citizens whom he believed to be his enemies. He treated the Calvinist dominies as roughly as their flocks, and all the men of property became greatly alarmed. The leading Dutch and French citizens made common cause with the English, and sent a vigorous remonstrance to the home government praying for relief, and denouncing Leisler as an insolent alien who had tyrannized over the city, holding the lives and property of all citizens at his mercy, and setting up as rulers men of the meanest station and capacity, and often of criminal antecedents. Doubtless much of this opposition was due merely to an aristocratic dislike of anything like democracy; but Leisler's government of the people had beyond question begun to degenerate into government by the mob and by a tyrant. His overbearing conduct alienated the mass of the mechanics, craftsmen, and laborers; and he was soon left unsupported save by the men he had put in office, and by the militia, in whose ranks he had left only his own adherents.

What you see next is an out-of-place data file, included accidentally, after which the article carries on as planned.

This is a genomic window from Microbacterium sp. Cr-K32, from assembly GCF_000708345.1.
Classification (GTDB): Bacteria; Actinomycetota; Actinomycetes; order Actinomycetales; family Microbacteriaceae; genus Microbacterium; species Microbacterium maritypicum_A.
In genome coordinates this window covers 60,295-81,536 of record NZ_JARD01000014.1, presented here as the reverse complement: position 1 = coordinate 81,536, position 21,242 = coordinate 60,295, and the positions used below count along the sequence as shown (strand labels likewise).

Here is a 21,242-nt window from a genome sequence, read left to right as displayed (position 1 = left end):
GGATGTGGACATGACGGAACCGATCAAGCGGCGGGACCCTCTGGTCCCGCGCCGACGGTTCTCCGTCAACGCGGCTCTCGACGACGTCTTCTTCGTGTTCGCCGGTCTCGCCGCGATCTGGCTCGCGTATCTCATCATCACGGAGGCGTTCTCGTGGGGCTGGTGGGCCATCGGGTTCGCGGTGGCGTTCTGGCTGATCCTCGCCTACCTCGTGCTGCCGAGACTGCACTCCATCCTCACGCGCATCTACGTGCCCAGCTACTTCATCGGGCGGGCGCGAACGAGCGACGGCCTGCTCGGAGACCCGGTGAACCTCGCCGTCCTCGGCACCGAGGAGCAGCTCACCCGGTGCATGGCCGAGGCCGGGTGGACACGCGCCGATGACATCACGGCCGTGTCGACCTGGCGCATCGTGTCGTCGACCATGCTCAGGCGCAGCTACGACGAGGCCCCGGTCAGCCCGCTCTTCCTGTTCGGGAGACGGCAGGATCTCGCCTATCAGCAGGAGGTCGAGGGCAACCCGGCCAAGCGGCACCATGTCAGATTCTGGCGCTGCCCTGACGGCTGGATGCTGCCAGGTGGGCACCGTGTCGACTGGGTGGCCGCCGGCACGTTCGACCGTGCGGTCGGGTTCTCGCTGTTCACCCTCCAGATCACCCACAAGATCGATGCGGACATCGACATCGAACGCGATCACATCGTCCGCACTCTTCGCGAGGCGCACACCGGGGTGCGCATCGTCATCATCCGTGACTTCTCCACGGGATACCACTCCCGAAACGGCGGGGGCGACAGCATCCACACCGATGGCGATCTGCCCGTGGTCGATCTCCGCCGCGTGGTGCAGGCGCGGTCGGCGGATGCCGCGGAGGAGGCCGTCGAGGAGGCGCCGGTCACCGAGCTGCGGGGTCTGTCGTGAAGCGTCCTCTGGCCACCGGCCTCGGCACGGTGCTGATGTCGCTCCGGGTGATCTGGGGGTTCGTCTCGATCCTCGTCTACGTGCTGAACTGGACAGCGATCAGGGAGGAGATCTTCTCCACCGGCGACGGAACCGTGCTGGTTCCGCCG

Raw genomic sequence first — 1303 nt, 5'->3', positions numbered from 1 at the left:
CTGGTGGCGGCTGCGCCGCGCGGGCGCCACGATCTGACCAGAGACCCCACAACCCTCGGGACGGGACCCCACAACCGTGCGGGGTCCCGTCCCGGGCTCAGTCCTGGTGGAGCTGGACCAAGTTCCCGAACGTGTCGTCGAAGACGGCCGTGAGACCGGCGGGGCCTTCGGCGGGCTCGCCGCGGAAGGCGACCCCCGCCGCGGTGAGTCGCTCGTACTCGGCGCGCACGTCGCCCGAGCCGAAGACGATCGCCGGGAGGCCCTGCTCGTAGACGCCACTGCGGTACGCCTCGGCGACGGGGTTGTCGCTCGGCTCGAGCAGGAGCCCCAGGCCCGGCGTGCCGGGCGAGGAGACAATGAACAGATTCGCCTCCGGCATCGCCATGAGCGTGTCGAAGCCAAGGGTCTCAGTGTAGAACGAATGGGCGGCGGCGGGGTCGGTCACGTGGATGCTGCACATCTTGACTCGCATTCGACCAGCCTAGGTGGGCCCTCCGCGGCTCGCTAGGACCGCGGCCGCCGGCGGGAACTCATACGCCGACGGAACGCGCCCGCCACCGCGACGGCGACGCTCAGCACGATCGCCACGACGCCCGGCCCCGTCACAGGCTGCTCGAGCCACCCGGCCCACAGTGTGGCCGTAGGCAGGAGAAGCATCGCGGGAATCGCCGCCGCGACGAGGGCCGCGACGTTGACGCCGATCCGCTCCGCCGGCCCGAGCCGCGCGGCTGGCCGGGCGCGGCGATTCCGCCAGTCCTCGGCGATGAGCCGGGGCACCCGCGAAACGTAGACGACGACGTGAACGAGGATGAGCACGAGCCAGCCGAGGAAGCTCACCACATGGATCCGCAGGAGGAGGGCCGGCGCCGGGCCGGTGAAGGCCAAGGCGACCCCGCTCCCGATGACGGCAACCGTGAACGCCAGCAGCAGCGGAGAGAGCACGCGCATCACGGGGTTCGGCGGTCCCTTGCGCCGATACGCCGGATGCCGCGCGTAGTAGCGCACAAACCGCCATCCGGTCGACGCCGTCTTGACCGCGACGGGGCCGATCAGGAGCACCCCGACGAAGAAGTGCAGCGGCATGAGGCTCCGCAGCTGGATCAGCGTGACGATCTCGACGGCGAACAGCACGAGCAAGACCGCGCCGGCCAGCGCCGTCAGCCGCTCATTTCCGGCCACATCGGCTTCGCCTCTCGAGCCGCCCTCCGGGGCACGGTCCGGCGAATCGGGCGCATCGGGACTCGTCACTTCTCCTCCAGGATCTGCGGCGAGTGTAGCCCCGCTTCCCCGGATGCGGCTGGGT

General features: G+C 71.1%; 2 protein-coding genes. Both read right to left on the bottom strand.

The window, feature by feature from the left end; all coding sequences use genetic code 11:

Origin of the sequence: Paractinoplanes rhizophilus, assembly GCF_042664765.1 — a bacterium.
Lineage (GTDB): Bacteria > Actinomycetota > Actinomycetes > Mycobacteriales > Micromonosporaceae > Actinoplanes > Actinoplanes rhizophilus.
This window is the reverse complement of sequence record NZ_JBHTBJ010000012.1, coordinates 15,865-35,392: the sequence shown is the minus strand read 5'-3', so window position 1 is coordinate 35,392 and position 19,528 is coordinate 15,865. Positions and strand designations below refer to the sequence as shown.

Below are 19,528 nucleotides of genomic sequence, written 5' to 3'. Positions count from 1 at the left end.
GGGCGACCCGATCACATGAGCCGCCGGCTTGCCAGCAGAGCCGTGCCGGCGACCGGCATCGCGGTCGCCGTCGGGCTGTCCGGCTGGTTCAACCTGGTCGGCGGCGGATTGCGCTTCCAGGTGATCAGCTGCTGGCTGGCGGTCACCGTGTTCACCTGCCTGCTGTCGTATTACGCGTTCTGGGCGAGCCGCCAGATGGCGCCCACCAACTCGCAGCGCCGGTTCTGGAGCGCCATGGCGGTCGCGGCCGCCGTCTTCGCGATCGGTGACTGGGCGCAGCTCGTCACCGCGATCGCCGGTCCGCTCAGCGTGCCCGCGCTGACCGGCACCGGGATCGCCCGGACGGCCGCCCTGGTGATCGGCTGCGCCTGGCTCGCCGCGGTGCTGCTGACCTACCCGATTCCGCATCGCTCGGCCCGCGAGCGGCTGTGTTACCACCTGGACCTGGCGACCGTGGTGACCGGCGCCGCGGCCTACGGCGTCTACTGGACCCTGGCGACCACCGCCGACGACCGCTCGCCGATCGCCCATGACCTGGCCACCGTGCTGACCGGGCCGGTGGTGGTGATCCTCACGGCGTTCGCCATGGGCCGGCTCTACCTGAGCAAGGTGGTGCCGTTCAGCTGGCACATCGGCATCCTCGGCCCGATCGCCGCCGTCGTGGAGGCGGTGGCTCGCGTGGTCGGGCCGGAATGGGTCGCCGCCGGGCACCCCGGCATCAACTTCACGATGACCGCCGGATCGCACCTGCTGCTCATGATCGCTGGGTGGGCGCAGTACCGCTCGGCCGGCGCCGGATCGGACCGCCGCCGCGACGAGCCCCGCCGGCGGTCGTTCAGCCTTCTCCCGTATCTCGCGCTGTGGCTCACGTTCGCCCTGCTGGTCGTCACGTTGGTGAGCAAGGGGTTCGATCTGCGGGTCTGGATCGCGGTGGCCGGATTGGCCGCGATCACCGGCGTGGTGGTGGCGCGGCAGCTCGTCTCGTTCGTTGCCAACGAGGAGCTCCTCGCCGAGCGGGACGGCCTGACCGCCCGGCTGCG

The repeated petitions of the citizens attracted the attention of King William; and to stop the disorders a governor (Sloughter) and a lieutenant-governor (Ingoldsby) were duly commissioned, and sent out to the colony with an adequate force of regular troops. The ship carrying the governor was blown out of its course; and when Ingoldsby, early in February, 1691, landed on Manhattan